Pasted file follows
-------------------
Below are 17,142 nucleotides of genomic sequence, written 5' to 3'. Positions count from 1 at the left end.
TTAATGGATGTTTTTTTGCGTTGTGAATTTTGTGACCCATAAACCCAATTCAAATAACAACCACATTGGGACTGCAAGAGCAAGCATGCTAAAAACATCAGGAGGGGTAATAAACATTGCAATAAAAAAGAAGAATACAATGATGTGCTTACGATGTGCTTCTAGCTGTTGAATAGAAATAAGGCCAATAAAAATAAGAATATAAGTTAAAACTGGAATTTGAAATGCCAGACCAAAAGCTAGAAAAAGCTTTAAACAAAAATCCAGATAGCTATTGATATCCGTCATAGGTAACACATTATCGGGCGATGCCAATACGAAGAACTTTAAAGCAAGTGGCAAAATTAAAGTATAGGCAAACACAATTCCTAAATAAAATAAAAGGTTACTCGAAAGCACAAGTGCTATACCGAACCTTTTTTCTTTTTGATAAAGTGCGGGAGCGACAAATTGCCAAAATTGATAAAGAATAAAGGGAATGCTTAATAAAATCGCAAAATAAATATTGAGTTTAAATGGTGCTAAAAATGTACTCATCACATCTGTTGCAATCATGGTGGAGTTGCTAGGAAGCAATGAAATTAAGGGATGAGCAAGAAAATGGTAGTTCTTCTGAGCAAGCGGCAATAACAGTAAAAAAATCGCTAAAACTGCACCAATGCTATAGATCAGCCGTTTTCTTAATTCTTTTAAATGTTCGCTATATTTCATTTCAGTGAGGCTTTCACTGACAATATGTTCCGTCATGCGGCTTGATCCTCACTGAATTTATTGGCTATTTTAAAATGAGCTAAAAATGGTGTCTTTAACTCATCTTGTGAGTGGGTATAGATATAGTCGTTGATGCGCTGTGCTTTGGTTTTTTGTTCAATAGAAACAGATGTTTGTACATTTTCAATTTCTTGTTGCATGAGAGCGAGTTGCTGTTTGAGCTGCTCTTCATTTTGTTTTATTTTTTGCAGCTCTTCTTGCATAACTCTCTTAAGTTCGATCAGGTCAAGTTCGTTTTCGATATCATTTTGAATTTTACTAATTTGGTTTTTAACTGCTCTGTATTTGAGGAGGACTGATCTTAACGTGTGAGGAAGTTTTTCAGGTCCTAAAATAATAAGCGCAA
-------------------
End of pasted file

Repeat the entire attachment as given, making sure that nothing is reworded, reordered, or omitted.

Below are 17,142 nucleotides of genomic sequence, written 5' to 3'. Positions count from 1 at the left end.
TTAATGGATGTTTTTTTGCGTTGTGAATTTTGTGACCCATAAACCCAATTCAAATAACAACCACATTGGGACTGCAAGAGCAAGCATGCTAAAAACATCAGGAGGGGTAATAAACATTGCAATAAAAAAGAAGAATACAATGATGTGCTTACGATGTGCTTCTAGCTGTTGAATAGAAATAAGGCCAATAAAAATAAGAATATAAGTTAAAACTGGAATTTGAAATGCCAGACCAAAAGCTAGAAAAAGCTTTAAACAAAAATCCAGATAGCTATTGATATCCGTCATAGGTAACACATTATCGGGCGATGCCAATACGAAGAACTTTAAAGCAAGTGGCAAAATTAAAGTATAGGCAAACACAATTCCTAAATAAAATAAAAGGTTACTCGAAAGCACAAGTGCTATACCGAACCTTTTTTCTTTTTGATAAAGTGCGGGAGCGACAAATTGCCAAAATTGATAAAGAATAAAGGGAATGCTTAATAAAATCGCAAAATAAATATTGAGTTTAAATGGTGCTAAAAATGTACTCATCACATCTGTTGCAATCATGGTGGAGTTGCTAGGAAGCAATGAAATTAAGGGATGAGCAAGAAAATGGTAGTTCTTCTGAGCAAGCGGCAATAACAGTAAAAAAATCGCTAAAACTGCACCAATGCTATAGATCAGCCGTTTTCTTAATTCTTTTAAATGTTCGCTATATTTCATTTCAGTGAGGCTTTCACTGACAATATGTTCCGTCATGCGGCTTGATCCTCACTGAATTTATTGGCTATTTTAAAATGAGCTAAAAATGGTGTCTTTAACTCATCTTGTGAGTGGGTATAGATATAGTCGTTGATGCGCTGTGCTTTGGTTTTTTGTTCAATAGAAACAGATGTTTGTACATTTTCAATTTCTTGTTGCATGAGAGCGAGTTGCTGTTTGAGCTGCTCTTCATTTTGTTTTATTTTTTGCAGCTCTTCTTGCATAACTCTCTTAAGTTCGATCAGGTCAAGTTCGTTTTCGATATCATTTTGAATTTTACTAATTTGGTTTTTAACTGCTCTGTATTTGAGGAGGACTGATCTTAACGTGTGAGGAAGTTTTTCAGGTCCTAAAATAATAAGCGCAA